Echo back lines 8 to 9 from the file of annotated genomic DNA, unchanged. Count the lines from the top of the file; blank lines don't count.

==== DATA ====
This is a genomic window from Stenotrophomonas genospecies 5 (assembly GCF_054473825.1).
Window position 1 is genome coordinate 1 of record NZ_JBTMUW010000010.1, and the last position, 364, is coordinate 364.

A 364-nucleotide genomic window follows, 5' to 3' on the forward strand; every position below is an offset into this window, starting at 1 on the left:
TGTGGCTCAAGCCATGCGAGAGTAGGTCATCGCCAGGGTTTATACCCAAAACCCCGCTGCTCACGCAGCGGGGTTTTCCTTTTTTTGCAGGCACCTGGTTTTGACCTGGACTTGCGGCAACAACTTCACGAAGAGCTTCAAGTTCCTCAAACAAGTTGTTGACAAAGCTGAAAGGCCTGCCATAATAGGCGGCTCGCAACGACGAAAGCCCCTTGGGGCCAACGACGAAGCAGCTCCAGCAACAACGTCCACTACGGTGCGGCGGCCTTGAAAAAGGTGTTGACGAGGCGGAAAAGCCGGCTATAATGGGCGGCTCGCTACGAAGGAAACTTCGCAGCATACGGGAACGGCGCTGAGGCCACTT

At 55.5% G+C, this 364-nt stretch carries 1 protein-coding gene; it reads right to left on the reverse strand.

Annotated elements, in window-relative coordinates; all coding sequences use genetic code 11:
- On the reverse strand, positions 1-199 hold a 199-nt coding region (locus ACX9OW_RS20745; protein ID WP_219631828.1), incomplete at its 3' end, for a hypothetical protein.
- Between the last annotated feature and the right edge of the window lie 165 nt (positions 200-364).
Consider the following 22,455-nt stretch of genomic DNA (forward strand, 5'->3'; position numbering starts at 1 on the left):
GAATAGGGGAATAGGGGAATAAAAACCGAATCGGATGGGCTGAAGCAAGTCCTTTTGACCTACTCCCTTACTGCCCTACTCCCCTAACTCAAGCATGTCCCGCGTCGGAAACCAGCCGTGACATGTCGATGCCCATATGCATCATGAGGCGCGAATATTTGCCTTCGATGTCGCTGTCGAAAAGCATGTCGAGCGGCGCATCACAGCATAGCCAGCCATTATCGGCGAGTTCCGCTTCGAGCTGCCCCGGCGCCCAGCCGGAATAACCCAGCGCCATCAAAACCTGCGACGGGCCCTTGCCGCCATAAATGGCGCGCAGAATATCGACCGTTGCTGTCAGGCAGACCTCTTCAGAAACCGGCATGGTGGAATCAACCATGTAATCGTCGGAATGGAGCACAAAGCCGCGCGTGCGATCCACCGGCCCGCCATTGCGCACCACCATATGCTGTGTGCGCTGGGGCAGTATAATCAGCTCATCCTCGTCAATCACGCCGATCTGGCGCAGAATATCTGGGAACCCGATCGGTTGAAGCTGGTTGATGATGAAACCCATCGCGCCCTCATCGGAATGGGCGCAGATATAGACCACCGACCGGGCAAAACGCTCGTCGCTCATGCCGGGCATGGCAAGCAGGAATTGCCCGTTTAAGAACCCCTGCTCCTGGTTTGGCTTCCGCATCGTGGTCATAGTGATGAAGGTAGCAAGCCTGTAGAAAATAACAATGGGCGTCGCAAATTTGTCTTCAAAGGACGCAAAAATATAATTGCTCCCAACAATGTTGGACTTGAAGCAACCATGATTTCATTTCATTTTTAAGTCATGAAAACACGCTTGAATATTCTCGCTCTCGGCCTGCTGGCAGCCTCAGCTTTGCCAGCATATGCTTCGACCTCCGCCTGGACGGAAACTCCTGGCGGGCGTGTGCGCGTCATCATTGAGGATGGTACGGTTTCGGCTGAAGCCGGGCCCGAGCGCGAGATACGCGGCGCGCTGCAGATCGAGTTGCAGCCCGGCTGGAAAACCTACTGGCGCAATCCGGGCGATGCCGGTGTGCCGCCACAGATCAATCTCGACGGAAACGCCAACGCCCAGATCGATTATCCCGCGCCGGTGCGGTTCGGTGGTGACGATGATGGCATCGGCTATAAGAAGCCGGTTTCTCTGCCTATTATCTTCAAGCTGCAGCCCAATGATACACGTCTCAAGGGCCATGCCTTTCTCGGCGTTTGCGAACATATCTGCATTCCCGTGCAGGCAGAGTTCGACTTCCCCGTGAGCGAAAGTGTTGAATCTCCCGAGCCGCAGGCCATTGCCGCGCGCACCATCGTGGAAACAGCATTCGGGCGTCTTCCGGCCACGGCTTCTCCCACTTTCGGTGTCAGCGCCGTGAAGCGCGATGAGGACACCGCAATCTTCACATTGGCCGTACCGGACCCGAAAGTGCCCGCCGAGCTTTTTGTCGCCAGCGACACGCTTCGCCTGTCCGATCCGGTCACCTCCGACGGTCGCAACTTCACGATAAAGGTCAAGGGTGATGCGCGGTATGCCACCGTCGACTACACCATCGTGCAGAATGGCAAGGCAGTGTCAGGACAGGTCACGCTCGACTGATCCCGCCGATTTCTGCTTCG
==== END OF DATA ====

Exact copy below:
- Between the last annotated feature and the right edge of the window lie 165 nt (positions 200-364).
Consider the following 22,455-nt stretch of genomic DNA (forward strand, 5'->3'; position numbering starts at 1 on the left):